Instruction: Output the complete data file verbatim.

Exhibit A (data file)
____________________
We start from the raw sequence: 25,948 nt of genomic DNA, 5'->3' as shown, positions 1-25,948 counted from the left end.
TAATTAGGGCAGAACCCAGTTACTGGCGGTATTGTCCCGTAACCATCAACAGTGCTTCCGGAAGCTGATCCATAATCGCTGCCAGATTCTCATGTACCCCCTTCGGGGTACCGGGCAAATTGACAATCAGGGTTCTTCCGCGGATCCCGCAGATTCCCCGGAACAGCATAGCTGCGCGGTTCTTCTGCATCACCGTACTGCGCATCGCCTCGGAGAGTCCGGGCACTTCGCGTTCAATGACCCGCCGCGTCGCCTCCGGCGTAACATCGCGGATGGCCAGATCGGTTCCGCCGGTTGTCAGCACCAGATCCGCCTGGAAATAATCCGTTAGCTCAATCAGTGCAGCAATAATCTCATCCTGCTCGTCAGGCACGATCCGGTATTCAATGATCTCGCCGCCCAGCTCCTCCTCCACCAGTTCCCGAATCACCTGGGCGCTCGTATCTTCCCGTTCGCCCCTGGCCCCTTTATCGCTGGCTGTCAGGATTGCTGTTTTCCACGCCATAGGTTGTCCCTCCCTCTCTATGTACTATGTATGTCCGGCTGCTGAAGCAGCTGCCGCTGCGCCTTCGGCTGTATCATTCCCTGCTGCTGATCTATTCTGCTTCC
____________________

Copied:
We start from the raw sequence: 25,948 nt of genomic DNA, 5'->3' as shown, positions 1-25,948 counted from the left end.
TAATTAGGGCAGAACCCAGTTACTGGCGGTATTGTCCCGTAACCATCAACAGTGCTTCCGGAAGCTGATCCATAATCGCTGCCAGATTCTCATGTACCCCCTTCGGGGTACCGGGCAAATTGACAATCAGGGTTCTTCCGCGGATCCCGCAGATTCCCCGGAACAGCATAGCTGCGCGGTTCTTCTGCATCACCGTACTGCGCATCGCCTCGGAGAGTCCGGGCACTTCGCGTTCAATGACCCGCCGCGTCGCCTCCGGCGTAACATCGCGGATGGCCAGATCGGTTCCGCCGGTTGTCAGCACCAGATCCGCCTGGAAATAATCCGTTAGCTCAATCAGTGCAGCAATAATCTCATCCTGCTCGTCAGGCACGATCCGGTATTCAATGATCTCGCCGCCCAGCTCCTCCTCCACCAGTTCCCGAATCACCTGGGCGCTCGTATCTTCCCGTTCGCCCCTGGCCCCTTTATCGCTGGCTGTCAGGATTGCTGTTTTCCACGCCATAGGTTGTCCCTCCCTCTCTATGTACTATGTATGTCCGGCTGCTGAAGCAGCTGCCGCTGCGCCTTCGGCTGTATCATTCCCTGCTGCTGATCTATTCTGCTTCC